What is love? The age-old question arises once more. In truth, a universal definition has not been agreed upon, but generally one can define love as “an indication of adoration” or an “an ineffable feeling of intense attraction shared in interpersonal and sexual relationships.” Love can be directed towards kin, a lover, oneself, nature, or humanity- but regardless that love in an emotional sense is eternal. Some fall into love, and some claim they fall out. Love should be endless, lasting, and pure, but half of the time that love ends up being a sham. There is solid record of this false love- love that is meant to look pure- in the famous writings The Lottery and To His Coy Mistress.
In the case of To His Coy Mistress by Andrew Marvall, a not-so-gentle gentleman is trying to woo a “coy” young lady with claims of love. This poem is strewn with hyperbole to the point that it becomes exactly the opposite of love. When there is such over exaggerated praise, it starts to lose the real meaning of the message. If you take a look at lines 13-18, you can see the obvious amplification:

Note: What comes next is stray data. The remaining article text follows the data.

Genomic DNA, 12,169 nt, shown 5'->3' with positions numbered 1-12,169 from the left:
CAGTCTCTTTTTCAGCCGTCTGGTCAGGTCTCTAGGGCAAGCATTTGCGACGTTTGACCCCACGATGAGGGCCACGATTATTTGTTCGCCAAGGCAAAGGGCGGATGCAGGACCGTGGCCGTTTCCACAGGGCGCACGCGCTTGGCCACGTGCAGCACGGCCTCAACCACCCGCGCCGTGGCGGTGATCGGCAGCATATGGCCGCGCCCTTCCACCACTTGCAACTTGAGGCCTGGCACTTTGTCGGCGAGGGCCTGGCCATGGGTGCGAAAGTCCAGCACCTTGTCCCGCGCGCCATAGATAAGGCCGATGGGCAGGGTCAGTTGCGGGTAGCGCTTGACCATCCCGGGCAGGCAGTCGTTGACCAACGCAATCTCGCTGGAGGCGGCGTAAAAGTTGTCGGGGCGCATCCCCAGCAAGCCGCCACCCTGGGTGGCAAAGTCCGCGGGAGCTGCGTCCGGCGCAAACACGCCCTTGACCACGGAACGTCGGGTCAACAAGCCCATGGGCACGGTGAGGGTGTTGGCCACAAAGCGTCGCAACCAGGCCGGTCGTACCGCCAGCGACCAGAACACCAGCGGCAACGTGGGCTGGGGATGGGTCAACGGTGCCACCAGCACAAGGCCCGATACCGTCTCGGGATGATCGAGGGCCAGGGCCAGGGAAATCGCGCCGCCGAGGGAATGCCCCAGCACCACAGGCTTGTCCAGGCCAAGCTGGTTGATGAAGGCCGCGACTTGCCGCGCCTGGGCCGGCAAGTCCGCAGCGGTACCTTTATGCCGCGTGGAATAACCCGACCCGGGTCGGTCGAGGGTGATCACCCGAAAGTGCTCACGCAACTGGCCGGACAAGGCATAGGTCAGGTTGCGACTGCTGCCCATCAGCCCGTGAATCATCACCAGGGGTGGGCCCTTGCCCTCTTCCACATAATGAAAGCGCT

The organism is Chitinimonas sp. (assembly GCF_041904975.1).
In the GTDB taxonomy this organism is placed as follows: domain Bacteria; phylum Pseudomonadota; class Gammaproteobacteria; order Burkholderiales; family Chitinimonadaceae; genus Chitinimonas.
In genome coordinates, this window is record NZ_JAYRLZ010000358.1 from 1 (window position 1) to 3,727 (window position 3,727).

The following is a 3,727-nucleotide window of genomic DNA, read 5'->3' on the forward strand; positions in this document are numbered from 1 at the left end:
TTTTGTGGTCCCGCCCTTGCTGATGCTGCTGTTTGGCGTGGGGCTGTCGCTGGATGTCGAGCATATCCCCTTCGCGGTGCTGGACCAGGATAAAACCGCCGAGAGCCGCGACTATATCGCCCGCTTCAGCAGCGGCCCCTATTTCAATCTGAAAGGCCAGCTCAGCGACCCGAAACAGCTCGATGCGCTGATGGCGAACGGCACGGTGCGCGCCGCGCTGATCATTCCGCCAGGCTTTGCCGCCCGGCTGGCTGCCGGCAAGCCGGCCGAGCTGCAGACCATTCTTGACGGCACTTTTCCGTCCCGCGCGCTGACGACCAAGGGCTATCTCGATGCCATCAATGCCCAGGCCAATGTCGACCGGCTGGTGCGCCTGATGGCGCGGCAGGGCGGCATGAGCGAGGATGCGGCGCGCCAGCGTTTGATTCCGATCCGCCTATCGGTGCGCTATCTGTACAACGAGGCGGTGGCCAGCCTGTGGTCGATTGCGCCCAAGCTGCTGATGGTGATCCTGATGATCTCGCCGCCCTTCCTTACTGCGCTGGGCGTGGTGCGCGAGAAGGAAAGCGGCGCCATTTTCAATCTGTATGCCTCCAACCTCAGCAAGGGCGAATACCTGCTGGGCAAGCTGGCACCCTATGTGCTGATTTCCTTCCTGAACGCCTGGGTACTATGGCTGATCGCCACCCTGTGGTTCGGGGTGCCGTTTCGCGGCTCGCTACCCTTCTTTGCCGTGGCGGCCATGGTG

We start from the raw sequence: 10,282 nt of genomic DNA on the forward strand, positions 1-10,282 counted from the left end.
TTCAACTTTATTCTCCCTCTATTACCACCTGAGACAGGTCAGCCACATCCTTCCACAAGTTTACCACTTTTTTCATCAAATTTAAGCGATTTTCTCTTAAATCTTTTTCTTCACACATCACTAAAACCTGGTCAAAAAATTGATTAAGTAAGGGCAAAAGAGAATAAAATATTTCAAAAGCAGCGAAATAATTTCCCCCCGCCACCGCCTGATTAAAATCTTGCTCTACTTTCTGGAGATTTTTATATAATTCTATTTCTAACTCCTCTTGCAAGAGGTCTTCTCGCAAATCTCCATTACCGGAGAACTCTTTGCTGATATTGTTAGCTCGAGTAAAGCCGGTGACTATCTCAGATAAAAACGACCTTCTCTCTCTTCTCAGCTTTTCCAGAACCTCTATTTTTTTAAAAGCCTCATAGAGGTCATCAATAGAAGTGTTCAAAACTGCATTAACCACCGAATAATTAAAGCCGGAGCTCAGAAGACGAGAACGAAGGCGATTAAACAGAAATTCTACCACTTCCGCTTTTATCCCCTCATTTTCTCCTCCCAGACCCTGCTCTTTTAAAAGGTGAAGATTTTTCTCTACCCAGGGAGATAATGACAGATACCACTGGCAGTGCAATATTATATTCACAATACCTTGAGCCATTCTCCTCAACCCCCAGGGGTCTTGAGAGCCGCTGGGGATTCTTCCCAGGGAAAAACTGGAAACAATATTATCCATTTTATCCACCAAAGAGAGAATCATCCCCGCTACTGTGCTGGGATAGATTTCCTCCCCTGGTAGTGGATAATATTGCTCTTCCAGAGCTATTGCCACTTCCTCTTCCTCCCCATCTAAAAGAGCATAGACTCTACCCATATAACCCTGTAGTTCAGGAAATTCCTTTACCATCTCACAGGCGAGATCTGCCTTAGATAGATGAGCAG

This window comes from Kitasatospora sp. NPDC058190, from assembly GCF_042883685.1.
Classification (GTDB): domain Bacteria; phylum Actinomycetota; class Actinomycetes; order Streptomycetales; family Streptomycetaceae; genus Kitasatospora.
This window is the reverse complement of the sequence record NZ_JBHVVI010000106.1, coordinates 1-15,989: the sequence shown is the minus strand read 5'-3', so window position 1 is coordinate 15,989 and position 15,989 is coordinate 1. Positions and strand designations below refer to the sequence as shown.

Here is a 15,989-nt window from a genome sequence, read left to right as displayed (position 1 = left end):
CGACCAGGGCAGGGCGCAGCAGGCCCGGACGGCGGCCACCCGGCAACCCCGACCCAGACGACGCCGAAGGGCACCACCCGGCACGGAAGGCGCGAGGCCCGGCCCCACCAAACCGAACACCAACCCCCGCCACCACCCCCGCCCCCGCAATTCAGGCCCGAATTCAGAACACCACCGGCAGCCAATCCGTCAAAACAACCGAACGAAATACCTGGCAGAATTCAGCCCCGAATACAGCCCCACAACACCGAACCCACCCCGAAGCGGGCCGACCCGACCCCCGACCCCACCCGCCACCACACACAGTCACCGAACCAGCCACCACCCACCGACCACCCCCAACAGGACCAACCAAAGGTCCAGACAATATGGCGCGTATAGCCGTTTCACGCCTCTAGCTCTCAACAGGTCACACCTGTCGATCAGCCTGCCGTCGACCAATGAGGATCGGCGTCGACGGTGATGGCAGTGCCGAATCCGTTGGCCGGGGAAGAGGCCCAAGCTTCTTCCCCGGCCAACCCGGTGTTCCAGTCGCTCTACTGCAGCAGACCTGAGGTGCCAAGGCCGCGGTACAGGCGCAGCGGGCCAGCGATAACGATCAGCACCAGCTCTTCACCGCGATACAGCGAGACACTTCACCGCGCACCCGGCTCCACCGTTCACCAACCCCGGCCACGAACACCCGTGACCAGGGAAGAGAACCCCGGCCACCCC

“An hundred years should go to praise
Thine Eyes, and on thy forehead gaze;
Two hundred to adore each breast,
But thirty thousand to the rest;
An age at least to every part,
And the last age should show your heart.”
How can it be remotely possible to spend thirty thousand years on observing a woman’s body? It seems to me as if he is just telling her what she wants to hear as long as he gets what he wants- which is to get into bed with her. The fallacy is even more apparent once line 20 ends because the mood switches immediately from “loving” to a grotesque, dark tone. The speaker goes on about how if she doesn’t lose her “long preserv’d virginity” to him, then the only way she will lose it is in her grave to the worms crawling inside her. How can that be a portrayal of love? The mere thought of that is absolutely grim. What... [continues]
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